How to Stop Living in the Land of ‘Should’

Mute swan Cygnus olor gliding across a mist covered lake at dawnOne of the big illusions about life is that somewhere out there … it’s better. Someone other than me is working harder, delighting more readers, and generally looking a lot hotter.

And so, presumably, they are on track to be the so-called winner. Maybe they even get to take home a big stuffed bear.

A part of our brain often gets fixated on how our lives should be … as opposed to how perfectly satisfying and wonderful they are right here and right now.

My friend Jon calls this sad habit ‘shoulding on yourself’.

As in ‘I should be working 50 hours weeks building my empire,’ or ‘I should have a massive list by now’. And let’s not forget that perennial favorite, ‘I should be ten pounds thinner.’

If you’re like me, you slip into shoulding without even thinking about it. I notice I get particularly should-y when thinking about my work, no matter how much I’ve accomplished. And no matter what’s going on in my life.

For instance, in five days, I’m getting married. These are the days of wine and roses, right? Yet my mind has been squarely parked on how much work I could cram in before the guests start arriving … purely out of should-i-ness.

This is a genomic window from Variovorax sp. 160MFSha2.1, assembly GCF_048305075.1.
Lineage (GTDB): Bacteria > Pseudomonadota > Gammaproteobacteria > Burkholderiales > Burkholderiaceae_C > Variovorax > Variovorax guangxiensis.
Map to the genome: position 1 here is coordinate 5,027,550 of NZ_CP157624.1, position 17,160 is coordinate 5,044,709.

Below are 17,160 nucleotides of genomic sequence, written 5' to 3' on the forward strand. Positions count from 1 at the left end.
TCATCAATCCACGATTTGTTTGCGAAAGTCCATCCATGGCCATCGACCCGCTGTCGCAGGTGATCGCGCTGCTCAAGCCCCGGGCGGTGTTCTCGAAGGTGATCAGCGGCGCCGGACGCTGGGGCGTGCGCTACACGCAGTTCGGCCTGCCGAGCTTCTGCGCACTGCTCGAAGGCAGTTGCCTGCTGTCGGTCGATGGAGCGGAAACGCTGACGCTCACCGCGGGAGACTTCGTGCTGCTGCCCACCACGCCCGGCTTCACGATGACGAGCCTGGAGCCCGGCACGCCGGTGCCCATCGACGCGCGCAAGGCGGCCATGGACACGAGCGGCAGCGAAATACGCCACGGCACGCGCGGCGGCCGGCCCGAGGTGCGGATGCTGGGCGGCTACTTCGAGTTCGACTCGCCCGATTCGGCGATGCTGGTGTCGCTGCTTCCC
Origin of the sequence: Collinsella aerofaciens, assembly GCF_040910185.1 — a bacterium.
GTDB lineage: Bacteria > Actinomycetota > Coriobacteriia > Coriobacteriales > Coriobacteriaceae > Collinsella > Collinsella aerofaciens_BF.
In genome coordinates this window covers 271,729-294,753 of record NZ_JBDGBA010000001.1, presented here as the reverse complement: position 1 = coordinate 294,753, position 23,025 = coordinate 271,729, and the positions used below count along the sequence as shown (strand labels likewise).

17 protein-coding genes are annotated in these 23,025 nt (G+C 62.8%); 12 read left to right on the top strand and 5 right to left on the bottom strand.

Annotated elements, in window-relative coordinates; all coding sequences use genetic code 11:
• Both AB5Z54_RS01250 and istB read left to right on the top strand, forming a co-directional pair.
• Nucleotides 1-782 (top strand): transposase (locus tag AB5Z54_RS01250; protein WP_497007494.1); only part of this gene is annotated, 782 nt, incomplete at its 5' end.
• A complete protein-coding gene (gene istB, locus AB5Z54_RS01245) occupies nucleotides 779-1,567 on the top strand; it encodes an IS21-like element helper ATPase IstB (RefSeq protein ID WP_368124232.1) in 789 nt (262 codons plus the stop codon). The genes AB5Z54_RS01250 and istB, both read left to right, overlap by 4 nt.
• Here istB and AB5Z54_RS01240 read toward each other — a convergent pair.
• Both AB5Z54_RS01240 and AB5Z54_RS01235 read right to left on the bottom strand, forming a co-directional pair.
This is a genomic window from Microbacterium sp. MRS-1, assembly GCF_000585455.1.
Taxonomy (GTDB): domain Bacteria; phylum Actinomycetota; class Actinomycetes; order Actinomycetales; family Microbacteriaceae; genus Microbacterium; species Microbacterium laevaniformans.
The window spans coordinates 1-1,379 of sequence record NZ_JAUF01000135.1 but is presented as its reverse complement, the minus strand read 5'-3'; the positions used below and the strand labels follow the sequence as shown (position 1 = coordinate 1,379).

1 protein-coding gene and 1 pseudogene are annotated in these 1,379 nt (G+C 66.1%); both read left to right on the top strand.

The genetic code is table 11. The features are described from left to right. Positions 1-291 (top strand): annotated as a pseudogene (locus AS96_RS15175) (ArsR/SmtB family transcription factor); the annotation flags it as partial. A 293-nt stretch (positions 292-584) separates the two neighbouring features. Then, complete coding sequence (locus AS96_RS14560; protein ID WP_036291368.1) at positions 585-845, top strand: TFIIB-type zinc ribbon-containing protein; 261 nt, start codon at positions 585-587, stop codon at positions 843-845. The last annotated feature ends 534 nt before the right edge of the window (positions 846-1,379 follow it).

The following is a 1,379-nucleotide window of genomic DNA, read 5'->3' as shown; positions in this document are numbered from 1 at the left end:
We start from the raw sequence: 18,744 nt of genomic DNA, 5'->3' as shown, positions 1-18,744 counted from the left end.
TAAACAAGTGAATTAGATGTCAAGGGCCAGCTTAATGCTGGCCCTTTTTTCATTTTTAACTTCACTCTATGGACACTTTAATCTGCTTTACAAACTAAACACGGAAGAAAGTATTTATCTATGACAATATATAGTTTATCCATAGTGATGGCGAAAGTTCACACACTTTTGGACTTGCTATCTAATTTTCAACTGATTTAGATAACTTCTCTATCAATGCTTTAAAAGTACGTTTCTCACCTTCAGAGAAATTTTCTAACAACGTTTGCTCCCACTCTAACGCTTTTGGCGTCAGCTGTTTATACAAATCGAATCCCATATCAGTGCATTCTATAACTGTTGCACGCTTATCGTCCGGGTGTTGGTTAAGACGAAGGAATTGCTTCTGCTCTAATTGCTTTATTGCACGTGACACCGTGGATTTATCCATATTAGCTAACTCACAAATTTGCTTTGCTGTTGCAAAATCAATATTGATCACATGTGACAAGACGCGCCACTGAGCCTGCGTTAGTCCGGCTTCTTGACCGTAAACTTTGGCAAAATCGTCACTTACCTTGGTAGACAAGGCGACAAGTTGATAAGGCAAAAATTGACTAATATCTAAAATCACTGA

Have I been getting all that  work done? Not really. I’m too distracted! I want to take a champagne bath, and try on my wedding ring fifteen more times. I want to call all the family and friends who are showing up for the big day.

I want to hold my love and look dreamily in her eyes. I want to lie around and think about this big, gorgeous step I’m taking, savoring every minute of these pre-wedding days.

Which I would do … except for that old taskmaster, Should, in my head. Silently, she taps her stick against her hand and regards me with dismay.

Here’s the supreme irony of it all. We don’t actually get that much done when we are being ‘shouldy’. We’re much more likely to really rock the results when we let go completely and honor what’s happening here and now.

Jon, who is a very wise soul, reminds me that even a state of inertia can be God’s will for us. After all, God’s not standing around, impatiently waiting for results.

Instead, God, or the Universe, or Spirit (or whomever you recognize that great guiding Force to be), invites us all to let go and slide into the slipstream of love. Here we flow from one task to the next, effortlessly.

Here we let go and surrender and find our way to whatever would feel right next. So instead of a ‘To Do’ list we keep a ‘Why Not?’ list.

Why not take a walk and watch the clouds for as long as you want? Maybe inspiration will descend. And maybe it won’t …

Why not call someone you love and tell them so for no good reason. Then perhaps your heart will expand just a little more greatly. Or someone else’s will.

Or why not take a chance and submit a story to that hot media outlet you’ve been craving because suddenly … it just feels right?